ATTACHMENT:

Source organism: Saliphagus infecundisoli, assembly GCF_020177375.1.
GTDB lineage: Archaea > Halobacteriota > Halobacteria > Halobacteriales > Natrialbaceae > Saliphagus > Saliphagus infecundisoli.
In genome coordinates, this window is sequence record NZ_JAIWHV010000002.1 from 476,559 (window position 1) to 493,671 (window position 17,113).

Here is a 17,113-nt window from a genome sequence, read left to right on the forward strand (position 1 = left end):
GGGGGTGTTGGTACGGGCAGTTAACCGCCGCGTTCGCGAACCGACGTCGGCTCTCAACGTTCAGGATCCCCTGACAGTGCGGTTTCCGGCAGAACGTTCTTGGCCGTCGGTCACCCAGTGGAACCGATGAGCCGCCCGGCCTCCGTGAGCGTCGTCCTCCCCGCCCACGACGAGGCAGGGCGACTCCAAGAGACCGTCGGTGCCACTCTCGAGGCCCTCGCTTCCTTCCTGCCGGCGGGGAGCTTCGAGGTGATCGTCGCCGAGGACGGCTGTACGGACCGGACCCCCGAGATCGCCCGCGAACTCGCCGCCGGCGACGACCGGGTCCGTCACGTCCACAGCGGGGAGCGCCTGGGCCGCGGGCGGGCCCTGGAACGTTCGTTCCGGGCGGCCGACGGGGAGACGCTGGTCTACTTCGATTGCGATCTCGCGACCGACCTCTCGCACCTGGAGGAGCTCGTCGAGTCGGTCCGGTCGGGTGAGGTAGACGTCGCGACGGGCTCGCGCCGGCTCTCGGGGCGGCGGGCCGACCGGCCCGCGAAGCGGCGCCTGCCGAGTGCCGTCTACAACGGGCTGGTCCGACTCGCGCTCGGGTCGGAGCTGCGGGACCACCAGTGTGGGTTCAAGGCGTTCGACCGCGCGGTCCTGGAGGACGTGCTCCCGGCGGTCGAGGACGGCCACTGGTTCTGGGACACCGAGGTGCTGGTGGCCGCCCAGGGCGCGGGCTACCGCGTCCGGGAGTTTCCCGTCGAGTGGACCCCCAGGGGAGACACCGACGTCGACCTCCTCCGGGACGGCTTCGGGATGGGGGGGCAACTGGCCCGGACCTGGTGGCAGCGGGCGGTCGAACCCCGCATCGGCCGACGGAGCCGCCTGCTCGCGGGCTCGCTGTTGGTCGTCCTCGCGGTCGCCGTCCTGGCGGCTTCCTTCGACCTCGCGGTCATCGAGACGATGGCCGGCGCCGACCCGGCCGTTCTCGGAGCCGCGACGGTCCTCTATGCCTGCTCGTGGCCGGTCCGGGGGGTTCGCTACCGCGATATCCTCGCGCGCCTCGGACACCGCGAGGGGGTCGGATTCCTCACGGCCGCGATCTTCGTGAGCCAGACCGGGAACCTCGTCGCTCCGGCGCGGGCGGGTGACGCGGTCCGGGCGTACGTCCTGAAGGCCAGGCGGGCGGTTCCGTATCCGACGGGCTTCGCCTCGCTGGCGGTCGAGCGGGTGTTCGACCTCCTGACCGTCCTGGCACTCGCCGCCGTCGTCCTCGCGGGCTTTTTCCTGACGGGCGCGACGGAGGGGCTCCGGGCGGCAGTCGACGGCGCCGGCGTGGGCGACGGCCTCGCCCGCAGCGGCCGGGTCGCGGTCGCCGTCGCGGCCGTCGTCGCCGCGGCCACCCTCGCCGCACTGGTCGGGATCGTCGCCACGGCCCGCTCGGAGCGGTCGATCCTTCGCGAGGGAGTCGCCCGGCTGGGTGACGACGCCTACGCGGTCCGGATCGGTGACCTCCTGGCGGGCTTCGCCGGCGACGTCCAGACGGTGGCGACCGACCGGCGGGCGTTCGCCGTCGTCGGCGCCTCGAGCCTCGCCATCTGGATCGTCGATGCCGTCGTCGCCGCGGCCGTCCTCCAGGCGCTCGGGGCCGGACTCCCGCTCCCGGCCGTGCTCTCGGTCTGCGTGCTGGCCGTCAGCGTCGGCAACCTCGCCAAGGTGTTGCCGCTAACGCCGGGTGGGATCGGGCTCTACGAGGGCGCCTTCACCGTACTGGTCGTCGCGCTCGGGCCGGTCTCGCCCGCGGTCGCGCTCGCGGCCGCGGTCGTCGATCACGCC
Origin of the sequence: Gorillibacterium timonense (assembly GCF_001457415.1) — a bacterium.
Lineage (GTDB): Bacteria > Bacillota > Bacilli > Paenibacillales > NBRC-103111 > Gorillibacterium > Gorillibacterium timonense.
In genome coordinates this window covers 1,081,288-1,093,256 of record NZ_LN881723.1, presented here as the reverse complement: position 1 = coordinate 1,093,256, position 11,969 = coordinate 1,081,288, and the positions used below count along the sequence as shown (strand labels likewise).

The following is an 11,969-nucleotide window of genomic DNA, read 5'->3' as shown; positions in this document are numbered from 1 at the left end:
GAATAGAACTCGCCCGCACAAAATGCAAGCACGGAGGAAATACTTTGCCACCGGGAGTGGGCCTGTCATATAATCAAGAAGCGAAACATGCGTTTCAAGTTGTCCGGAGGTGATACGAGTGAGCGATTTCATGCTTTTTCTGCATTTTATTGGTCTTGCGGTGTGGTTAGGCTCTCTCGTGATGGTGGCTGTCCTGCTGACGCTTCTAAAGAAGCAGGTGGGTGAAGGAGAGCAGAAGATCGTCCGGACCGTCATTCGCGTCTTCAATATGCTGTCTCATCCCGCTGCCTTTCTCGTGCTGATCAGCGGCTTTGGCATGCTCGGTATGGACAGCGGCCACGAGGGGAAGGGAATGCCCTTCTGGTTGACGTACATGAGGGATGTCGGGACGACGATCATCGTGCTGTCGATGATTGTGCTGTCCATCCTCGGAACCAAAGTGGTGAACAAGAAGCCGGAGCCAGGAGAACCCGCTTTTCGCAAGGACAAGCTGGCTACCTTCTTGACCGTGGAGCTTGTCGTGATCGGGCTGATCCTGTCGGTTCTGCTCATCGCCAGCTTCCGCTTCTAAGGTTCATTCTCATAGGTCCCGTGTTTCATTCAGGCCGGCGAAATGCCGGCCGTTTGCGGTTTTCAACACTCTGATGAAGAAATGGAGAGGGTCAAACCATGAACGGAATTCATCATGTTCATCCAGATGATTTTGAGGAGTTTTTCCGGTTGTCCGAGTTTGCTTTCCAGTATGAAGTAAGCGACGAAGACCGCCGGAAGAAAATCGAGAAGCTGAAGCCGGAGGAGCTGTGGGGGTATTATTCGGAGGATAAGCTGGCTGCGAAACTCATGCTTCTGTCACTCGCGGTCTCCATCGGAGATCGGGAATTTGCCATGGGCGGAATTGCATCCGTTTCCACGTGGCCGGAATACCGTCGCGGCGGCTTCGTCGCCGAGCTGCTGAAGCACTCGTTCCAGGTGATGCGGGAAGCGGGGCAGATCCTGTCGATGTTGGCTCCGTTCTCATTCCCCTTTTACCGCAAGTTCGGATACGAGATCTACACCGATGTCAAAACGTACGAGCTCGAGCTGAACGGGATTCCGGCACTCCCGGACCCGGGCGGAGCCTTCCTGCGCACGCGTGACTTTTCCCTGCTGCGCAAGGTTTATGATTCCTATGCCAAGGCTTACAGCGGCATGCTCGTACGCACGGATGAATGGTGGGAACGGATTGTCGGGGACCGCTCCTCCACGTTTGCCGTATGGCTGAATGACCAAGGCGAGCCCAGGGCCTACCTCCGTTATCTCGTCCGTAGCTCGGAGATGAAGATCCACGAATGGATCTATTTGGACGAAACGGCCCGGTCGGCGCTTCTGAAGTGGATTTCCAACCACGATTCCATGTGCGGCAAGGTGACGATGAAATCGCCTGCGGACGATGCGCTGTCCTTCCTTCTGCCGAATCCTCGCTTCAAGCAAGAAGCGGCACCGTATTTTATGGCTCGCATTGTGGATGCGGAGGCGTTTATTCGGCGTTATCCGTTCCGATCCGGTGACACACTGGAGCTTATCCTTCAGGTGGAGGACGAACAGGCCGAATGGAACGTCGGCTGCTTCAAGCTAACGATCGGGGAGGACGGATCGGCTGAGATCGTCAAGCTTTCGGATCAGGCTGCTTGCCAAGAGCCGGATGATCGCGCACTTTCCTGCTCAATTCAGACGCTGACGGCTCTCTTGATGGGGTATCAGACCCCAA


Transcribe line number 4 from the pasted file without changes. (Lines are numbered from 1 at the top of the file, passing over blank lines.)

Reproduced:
Here is a 17,113-nt window from a genome sequence, read left to right on the forward strand (position 1 = left end):